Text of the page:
The recent ‘Chief Legal Officers 2017 Survey’ from the Association of Corporate Counsel interviewed more than 1,100 chief legal offices and general counsel from companies spread across 42 countries, and found that almost half are considering giving one of their outside firms the flick this year. Around 10 per cent of respondents reported that they will ‘definitely’ terminate an outside counsel contract this year with the intent to hire a new firm to complete the same work, while a further 36 per cent said they were considering it. Moreover, almost one-in-three respondents said that they had terminated an outside counsel contract last year due to underperformance on the part of the law firm.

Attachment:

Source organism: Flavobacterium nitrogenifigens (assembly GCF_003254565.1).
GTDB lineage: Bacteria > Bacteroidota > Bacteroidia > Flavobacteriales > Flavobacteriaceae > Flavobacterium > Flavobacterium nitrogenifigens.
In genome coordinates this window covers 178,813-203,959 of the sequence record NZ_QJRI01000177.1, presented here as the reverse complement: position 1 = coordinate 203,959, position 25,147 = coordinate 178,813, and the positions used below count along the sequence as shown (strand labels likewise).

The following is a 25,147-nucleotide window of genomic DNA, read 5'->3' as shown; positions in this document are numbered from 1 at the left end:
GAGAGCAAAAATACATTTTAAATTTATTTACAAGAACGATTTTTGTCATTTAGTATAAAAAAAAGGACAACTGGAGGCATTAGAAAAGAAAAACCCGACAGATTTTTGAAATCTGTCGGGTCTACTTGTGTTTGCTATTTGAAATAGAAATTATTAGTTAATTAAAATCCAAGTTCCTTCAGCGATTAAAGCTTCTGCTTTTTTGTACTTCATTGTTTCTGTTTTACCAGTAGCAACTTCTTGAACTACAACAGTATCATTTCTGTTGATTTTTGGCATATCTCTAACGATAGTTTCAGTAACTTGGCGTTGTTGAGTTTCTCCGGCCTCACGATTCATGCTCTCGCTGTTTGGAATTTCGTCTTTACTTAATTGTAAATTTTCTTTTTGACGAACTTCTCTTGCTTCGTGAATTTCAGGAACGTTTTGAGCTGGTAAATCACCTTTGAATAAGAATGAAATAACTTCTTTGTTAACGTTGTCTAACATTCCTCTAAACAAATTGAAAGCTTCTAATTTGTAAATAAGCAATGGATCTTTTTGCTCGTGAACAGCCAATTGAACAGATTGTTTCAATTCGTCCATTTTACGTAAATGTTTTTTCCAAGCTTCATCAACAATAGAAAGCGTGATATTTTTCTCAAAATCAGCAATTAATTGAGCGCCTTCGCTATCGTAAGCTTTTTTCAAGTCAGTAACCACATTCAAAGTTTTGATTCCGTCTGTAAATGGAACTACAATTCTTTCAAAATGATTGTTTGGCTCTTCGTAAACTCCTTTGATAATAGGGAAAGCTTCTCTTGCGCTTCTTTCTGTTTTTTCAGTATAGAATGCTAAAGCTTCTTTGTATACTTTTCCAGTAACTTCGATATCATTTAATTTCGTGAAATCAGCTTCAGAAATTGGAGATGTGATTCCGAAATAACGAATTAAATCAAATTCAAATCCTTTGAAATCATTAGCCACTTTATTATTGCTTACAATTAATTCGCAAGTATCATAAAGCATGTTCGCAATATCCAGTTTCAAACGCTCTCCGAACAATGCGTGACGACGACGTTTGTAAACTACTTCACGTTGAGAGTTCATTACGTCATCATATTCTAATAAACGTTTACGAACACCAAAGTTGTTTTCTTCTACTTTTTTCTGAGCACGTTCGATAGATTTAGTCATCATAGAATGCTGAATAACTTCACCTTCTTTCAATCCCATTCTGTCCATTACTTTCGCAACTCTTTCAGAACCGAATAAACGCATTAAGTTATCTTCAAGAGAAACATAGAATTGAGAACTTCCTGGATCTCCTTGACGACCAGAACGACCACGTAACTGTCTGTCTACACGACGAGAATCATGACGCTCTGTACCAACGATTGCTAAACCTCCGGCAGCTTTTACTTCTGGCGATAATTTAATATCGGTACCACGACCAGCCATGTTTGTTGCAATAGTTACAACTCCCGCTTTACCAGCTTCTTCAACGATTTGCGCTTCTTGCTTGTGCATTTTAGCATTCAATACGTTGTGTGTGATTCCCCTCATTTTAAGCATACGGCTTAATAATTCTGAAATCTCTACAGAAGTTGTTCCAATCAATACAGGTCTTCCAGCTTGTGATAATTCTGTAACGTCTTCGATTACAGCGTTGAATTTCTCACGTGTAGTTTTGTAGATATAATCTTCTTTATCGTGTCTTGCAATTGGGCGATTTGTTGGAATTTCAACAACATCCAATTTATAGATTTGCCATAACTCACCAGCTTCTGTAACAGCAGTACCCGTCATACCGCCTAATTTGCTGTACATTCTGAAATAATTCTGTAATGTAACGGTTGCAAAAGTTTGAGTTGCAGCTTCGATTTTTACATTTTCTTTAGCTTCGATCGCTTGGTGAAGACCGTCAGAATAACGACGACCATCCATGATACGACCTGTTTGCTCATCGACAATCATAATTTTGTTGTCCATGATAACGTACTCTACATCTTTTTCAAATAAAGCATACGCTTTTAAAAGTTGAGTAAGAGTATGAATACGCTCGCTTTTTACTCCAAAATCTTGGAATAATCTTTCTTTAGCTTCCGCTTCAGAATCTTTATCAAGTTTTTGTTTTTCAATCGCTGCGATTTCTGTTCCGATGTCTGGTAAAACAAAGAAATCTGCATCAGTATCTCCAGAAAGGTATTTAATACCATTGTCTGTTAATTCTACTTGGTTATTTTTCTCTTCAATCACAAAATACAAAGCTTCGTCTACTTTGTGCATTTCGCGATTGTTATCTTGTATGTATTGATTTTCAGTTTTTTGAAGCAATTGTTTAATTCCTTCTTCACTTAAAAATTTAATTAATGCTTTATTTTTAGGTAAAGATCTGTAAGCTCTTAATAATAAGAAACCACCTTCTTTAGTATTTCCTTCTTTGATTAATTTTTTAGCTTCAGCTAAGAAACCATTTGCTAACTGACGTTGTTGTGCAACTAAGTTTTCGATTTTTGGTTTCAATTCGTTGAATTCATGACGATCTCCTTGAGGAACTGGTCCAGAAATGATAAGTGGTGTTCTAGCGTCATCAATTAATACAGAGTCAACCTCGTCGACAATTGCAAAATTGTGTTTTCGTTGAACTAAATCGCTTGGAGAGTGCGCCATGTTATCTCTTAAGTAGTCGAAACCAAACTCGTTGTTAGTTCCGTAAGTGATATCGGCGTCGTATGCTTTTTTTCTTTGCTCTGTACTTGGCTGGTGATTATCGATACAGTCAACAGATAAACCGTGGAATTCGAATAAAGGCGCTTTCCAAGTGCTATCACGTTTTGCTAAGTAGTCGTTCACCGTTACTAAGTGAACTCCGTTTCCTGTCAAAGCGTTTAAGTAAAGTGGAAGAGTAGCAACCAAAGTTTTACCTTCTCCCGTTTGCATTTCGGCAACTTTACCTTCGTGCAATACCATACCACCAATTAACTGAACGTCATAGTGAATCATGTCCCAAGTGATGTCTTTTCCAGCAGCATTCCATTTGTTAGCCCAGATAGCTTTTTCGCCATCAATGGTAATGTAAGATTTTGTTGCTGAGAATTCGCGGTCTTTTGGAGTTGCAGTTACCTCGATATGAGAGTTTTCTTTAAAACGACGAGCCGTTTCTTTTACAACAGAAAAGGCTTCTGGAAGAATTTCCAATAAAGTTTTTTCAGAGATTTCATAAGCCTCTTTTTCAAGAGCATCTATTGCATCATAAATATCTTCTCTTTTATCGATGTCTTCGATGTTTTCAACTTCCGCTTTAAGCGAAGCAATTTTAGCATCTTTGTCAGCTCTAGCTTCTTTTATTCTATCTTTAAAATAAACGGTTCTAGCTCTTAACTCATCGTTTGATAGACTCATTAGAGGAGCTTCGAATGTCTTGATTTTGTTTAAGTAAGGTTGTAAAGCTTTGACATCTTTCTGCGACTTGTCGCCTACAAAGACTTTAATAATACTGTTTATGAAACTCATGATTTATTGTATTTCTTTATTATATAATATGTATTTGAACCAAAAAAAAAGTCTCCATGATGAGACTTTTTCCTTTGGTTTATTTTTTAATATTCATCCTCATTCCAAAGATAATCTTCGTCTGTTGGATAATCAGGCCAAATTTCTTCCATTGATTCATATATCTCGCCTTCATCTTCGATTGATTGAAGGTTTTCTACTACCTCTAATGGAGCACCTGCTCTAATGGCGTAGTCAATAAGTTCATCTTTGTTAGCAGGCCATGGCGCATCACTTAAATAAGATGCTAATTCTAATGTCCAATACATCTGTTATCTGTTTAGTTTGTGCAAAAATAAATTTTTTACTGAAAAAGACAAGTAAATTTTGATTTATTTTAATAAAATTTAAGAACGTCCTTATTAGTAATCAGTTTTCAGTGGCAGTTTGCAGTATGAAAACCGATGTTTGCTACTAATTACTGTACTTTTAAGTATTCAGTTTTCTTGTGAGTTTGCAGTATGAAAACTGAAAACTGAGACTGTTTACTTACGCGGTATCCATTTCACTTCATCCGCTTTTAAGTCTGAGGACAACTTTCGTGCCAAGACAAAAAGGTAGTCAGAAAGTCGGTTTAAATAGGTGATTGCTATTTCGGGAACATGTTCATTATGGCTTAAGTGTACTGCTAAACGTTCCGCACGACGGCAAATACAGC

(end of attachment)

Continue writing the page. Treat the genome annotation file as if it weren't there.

Litigation drives outside spend
Despite the bubbling dissatisfaction with outside counsel performance, CLOs and GCs in the ACC’s recent survey seemed to be bucking the trend of shifting an increasing amount of work to in-house staffers. Overall, 79 per cent of respondents said they would either maintain or increase the amount of work they send out to firms in the coming year, while only 18 per cent of respondents said they were planning to decrease the amount of work they send out. Outside assistance needed with litigation continues to drive work into the hands of firms, with 97 per cent of respondents saying they would engage outside counsel for complex litigation matters and firms spending on average 24 per cent of the department budget on litigation matters. However, this proportion rises to more than 50 per cent for larger departments with budgets in excess of US$50 million.